May
9
comment How to deal with an “anti-violence” instinct during sparring?
Both Judo and Brazilian Jiu Jitsu can be competitive. They have tournaments. And some (not most) of those schools require wins in competition in order for rank advancement. That's all I meant by saying you should ask about that. Those schools are aggressively sport-focused. You probably want a less sport and more fundamentals/defense-focused school to begin with, one that lets you compete if you want, or not... Judo is focused very heavily on throws, less on mat-work. BJJ is focused on mat-work (wrestling), less on throws, and is generally a bit more practical. Start Googling. ;)
May
9
comment How to deal with an “anti-violence” instinct during sparring?
There are differences in the types of injuries between grappling and striking based styles, yes. Striking based styles have more muscle pulls, nose breaks, bloody noses, finger breaks, arm breaks, concussions, broken ribs, tooth and jaw injuries, eye injuries, and bruising. Whereas grappling styles have a lot more ankle sprains, toe sprains (from sticking into the mat), finger tip sprains (from grabbing the gi), spine and neck injuries, rashes, scrapes, and knee, elbow, and shoulder injuries. But injuries are much more frequent in striking styles.
May
9
revised How to deal with an “anti-violence” instinct during sparring?
added 210 characters in body
May
9
comment How to deal with an “anti-violence” instinct during sparring?
Hey, thanks for the kind notes. The statistics show that grappling based styles like judo are far less injury prone than striking based ones. Wushu is awesome, but make sure to get with a gymnastics instructor to help you with your aerials, somersaults, back flips, butterfly twists, etc. Those can be tricky and tend to be very injury prone and hard on the joints. At the very least, find a gymnastics school which has "open gym" times that let you use their foam pit and other safety equipment, usually for just $5-$10 per hour. Usually there's someone there that will spot and guide you, also.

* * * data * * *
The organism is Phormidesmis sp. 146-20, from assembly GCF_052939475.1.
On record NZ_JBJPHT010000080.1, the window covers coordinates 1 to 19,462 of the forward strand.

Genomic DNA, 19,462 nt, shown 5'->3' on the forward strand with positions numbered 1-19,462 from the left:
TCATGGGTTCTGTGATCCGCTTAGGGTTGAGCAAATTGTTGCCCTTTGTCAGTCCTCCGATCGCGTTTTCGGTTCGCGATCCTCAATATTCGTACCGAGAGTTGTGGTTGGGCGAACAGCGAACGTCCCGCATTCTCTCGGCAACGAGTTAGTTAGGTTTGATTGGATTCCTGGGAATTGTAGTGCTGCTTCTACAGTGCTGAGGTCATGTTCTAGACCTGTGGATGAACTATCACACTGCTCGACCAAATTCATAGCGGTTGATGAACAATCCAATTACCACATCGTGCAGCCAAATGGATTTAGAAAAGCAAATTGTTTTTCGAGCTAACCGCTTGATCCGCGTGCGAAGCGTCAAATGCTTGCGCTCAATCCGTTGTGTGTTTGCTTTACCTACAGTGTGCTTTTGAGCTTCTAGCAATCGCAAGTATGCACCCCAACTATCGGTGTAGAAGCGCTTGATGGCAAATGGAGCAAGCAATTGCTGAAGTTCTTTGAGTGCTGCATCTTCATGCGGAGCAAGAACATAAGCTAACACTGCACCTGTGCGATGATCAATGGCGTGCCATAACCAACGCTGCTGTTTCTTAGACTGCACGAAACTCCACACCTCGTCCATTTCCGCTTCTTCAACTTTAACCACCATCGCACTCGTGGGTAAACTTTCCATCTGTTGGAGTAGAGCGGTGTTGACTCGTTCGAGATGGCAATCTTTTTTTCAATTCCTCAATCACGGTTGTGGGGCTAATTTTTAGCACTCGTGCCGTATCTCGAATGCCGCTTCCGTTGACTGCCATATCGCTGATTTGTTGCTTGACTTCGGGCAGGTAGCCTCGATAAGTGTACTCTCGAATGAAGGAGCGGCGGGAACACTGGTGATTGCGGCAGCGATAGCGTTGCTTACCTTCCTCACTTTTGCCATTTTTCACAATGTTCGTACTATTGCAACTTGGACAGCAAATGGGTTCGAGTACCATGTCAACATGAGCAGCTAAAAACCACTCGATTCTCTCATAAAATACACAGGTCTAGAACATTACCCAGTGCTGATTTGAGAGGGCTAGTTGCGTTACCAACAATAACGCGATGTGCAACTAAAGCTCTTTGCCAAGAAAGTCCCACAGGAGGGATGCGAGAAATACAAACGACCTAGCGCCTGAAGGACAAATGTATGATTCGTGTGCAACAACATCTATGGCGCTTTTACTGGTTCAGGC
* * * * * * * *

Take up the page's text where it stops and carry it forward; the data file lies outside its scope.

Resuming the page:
May
9
revised How to deal with an “anti-violence” instinct during sparring?
added 104 characters in body
May
9
revised How to deal with an “anti-violence” instinct during sparring?
added 104 characters in body
May
9
answered How to deal with an “anti-violence” instinct during sparring?
Apr
21
comment As a beginner, how many classe(s) a week to take?
Short and to the point! I was about to say the same thing.
Apr
18
comment What are the main uses of aikido in self-defense?
In my experience, it's the opposite. Many of the Aikidoka I've met have been more hot-headed and egotistical than BJJ and MMA guys, or pretty much any martial art style I've seen. To this day, I have not figured out why that is. But this is anecdotal. We don't have any way of determining which style imparts bad intentions on the student. I will say, though, that it doesn't really matter what others do with an art. It's what you do that matters. If you go into any martial art and come out thinking you're invincible, you might end up looking for trouble. BJJ/MMA/etc. are very humbling styles.